We’ll either save or doom the planet during the Trump administration. Don’t sit the Peoples Climate Mobilization out.
by Bill McKibben
It is hard to avoid hyperbole when you talk about global warming. It is, after all, the biggest thing humans have ever done, and by a very large margin. In the past year, we’ve decimated the Great Barrier Reef, which is the largest living structure on Earth. In the drought-stricken territories around the Sahara, we’ve helped kick off what The New York Times called “one of the biggest humanitarian disasters since World War II.” We’ve melted ice at the poles at a record pace, because our emissions trap extra heat from the sun that’s equivalent to 400,000 Hiroshima-size explosions a day. Which is why, just maybe, you should come to Washington, DC, on April 29 for a series of big climate protests that will mark the 100th day of Trumptime. Maybe the biggest thing ever is worth a day.Read More »
How a tiny Alaska town is leading the way on climate change
by Joe McCarthy
KIVALINA, Alaska — Dolly’s home is warm and spacious. Snow gear sits by the door. Illustrated Christianity posters are on the walls. A Mario game is being played on the TV. It could be any house in the throes of a Midwestern winter. Until, that is, Dolly serves maktaaq — small strips of frozen bowhead whale skin and blubber. Despite it being late at night, sunlight bounces off the walls. That’s because this is Kivalina, Alaska, some 70 miles above the Arctic Circle and 1,000 miles from Anchorage.Read More »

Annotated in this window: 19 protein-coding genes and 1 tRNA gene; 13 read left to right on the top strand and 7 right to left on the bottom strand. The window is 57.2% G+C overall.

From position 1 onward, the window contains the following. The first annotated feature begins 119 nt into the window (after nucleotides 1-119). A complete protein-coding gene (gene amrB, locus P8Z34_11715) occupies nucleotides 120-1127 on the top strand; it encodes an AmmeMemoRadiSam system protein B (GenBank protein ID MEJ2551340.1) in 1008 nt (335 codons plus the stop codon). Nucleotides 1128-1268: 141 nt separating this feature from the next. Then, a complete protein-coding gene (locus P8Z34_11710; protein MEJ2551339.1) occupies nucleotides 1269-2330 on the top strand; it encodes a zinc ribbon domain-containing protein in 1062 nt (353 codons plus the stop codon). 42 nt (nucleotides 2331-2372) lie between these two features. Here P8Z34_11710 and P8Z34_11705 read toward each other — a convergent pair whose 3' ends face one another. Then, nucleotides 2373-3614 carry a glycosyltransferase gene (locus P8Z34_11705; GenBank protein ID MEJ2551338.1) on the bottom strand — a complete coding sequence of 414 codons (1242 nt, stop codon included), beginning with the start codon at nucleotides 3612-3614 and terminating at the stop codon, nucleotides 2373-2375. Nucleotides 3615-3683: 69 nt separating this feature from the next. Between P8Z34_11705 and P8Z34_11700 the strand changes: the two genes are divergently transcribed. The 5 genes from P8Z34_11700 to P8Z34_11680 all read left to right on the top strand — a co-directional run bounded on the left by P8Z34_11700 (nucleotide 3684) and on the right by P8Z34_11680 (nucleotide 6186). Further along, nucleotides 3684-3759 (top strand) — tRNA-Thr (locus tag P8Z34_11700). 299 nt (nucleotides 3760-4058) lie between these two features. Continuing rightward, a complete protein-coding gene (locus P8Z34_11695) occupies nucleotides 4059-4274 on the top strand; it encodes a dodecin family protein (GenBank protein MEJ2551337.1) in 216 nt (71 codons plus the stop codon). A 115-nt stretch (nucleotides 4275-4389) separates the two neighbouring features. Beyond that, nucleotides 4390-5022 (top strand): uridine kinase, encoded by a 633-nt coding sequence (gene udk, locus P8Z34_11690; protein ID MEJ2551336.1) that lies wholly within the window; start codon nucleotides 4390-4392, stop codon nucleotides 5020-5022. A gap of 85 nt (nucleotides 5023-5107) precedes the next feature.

A Journal of People report
Thousands of people around the world took part in the inaugural March for Science as part of this year’s Earth Day celebrations.
In over 600 cities, from Washington to Sydney, scientists and science enthusiasts marched in what is seen as a global response to anti-science, climate change-denying rhetoric and policies from governments around the world.
The main event began in Washington DC at 10:00am local time, Saturday.Read More »
Campaigning for economic and social justice, they are winning municipal races in states like Illinois and Georgia
Dylan Parker, a 28-year-old diesel mechanic and DSA member who was recently elected to the city council of Rock Island, Illinois. (Neighbors for Dylan Parker)
Democratic socialists have advised presidents and cabinet members; they have been elected as members of the United States Senate and the United States House of Representatives, and as state legislators, judges, sheriffs and school board members. But their primary service has been at the municipal level, as mayors and city council members — leading not just big cities such as Milwaukee but mid-sized cities like Reading, Pennsylvania, and small towns like Girard, Kansas.Read More »
A Journal of People compilation
Lenin, Zinoviev and other Bolsheviks arrive in Petrograd from exile in Switzerland.
At Byelo-Ostrov railway station they are met by a delegation of Petrograd workers and a large contingent of jubilant workers, soldiers, and party members.